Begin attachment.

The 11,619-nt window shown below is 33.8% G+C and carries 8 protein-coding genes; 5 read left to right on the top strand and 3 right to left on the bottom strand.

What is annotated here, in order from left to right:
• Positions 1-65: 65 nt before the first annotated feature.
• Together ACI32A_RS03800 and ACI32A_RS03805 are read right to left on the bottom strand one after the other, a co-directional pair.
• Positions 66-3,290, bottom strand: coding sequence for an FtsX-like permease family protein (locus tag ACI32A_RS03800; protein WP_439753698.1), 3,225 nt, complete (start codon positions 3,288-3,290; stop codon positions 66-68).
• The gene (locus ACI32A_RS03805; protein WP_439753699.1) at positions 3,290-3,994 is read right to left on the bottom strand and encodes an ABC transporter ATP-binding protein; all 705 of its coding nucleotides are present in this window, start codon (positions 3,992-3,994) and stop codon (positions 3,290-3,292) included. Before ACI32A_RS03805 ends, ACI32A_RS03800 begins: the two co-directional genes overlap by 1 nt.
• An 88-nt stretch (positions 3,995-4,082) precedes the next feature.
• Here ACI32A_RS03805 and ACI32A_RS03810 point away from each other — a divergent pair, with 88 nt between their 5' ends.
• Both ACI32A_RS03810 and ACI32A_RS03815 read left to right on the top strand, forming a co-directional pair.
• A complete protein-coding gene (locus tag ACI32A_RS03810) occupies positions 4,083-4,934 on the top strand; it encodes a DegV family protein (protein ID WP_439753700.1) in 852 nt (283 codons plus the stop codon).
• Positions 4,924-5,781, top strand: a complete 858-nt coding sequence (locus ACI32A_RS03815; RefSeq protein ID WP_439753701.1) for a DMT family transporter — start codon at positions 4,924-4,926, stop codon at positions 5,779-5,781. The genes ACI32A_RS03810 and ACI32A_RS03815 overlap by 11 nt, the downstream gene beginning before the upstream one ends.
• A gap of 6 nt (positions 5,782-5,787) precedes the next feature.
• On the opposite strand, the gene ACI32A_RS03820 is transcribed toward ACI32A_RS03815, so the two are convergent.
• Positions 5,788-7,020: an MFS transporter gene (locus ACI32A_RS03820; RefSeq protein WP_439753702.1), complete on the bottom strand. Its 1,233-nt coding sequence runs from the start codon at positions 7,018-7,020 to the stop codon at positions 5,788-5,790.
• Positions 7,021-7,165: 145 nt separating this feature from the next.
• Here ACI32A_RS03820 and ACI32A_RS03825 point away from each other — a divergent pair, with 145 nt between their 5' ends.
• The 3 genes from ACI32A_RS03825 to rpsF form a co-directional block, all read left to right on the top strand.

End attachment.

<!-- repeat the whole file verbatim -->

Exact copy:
The 11,619-nt window shown below is 33.8% G+C and carries 8 protein-coding genes; 5 read left to right on the top strand and 3 right to left on the bottom strand.

What is annotated here, in order from left to right:
• Positions 1-65: 65 nt before the first annotated feature.
• Together ACI32A_RS03800 and ACI32A_RS03805 are read right to left on the bottom strand one after the other, a co-directional pair.
• Positions 66-3,290, bottom strand: coding sequence for an FtsX-like permease family protein (locus tag ACI32A_RS03800; protein WP_439753698.1), 3,225 nt, complete (start codon positions 3,288-3,290; stop codon positions 66-68).
• The gene (locus ACI32A_RS03805; protein WP_439753699.1) at positions 3,290-3,994 is read right to left on the bottom strand and encodes an ABC transporter ATP-binding protein; all 705 of its coding nucleotides are present in this window, start codon (positions 3,992-3,994) and stop codon (positions 3,290-3,292) included. Before ACI32A_RS03805 ends, ACI32A_RS03800 begins: the two co-directional genes overlap by 1 nt.
• An 88-nt stretch (positions 3,995-4,082) precedes the next feature.
• Here ACI32A_RS03805 and ACI32A_RS03810 point away from each other — a divergent pair, with 88 nt between their 5' ends.
• Both ACI32A_RS03810 and ACI32A_RS03815 read left to right on the top strand, forming a co-directional pair.
• A complete protein-coding gene (locus tag ACI32A_RS03810) occupies positions 4,083-4,934 on the top strand; it encodes a DegV family protein (protein ID WP_439753700.1) in 852 nt (283 codons plus the stop codon).
• Positions 4,924-5,781, top strand: a complete 858-nt coding sequence (locus ACI32A_RS03815; RefSeq protein ID WP_439753701.1) for a DMT family transporter — start codon at positions 4,924-4,926, stop codon at positions 5,779-5,781. The genes ACI32A_RS03810 and ACI32A_RS03815 overlap by 11 nt, the downstream gene beginning before the upstream one ends.
• A gap of 6 nt (positions 5,782-5,787) precedes the next feature.
• On the opposite strand, the gene ACI32A_RS03820 is transcribed toward ACI32A_RS03815, so the two are convergent.
• Positions 5,788-7,020: an MFS transporter gene (locus ACI32A_RS03820; RefSeq protein WP_439753702.1), complete on the bottom strand. Its 1,233-nt coding sequence runs from the start codon at positions 7,018-7,020 to the stop codon at positions 5,788-5,790.
• Positions 7,021-7,165: 145 nt separating this feature from the next.
• Here ACI32A_RS03820 and ACI32A_RS03825 point away from each other — a divergent pair, with 145 nt between their 5' ends.
• The 3 genes from ACI32A_RS03825 to rpsF form a co-directional block, all read left to right on the top strand.